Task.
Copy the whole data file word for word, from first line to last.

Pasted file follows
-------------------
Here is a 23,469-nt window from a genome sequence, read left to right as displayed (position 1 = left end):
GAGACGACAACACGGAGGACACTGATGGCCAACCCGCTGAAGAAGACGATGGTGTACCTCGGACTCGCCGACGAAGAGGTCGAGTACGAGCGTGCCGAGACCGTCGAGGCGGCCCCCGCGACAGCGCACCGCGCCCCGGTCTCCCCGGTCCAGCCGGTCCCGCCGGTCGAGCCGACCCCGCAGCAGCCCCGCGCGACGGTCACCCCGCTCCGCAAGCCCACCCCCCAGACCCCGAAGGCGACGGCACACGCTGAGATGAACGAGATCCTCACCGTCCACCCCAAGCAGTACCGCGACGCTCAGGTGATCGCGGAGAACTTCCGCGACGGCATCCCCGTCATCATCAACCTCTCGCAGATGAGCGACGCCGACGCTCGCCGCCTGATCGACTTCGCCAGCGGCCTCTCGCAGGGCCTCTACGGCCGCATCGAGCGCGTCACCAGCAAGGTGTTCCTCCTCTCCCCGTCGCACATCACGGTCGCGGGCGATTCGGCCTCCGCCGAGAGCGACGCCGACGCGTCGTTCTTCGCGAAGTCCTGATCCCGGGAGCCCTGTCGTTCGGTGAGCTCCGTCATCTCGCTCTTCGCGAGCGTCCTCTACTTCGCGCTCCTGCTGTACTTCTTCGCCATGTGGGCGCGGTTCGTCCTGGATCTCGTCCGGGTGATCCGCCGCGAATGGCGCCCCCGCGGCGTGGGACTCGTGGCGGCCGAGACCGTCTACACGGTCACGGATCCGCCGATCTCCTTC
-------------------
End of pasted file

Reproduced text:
Here is a 23,469-nt window from a genome sequence, read left to right as displayed (position 1 = left end):
GAGACGACAACACGGAGGACACTGATGGCCAACCCGCTGAAGAAGACGATGGTGTACCTCGGACTCGCCGACGAAGAGGTCGAGTACGAGCGTGCCGAGACCGTCGAGGCGGCCCCCGCGACAGCGCACCGCGCCCCGGTCTCCCCGGTCCAGCCGGTCCCGCCGGTCGAGCCGACCCCGCAGCAGCCCCGCGCGACGGTCACCCCGCTCCGCAAGCCCACCCCCCAGACCCCGAAGGCGACGGCACACGCTGAGATGAACGAGATCCTCACCGTCCACCCCAAGCAGTACCGCGACGCTCAGGTGATCGCGGAGAACTTCCGCGACGGCATCCCCGTCATCATCAACCTCTCGCAGATGAGCGACGCCGACGCTCGCCGCCTGATCGACTTCGCCAGCGGCCTCTCGCAGGGCCTCTACGGCCGCATCGAGCGCGTCACCAGCAAGGTGTTCCTCCTCTCCCCGTCGCACATCACGGTCGCGGGCGATTCGGCCTCCGCCGAGAGCGACGCCGACGCGTCGTTCTTCGCGAAGTCCTGATCCCGGGAGCCCTGTCGTTCGGTGAGCTCCGTCATCTCGCTCTTCGCGAGCGTCCTCTACTTCGCGCTCCTGCTGTACTTCTTCGCCATGTGGGCGCGGTTCGTCCTGGATCTCGTCCGGGTGATCCGCCGCGAATGGCGCCCCCGCGGCGTGGGACTCGTGGCGGCCGAGACCGTCTACACGGTCACGGATCCGCCGATCTCCTTC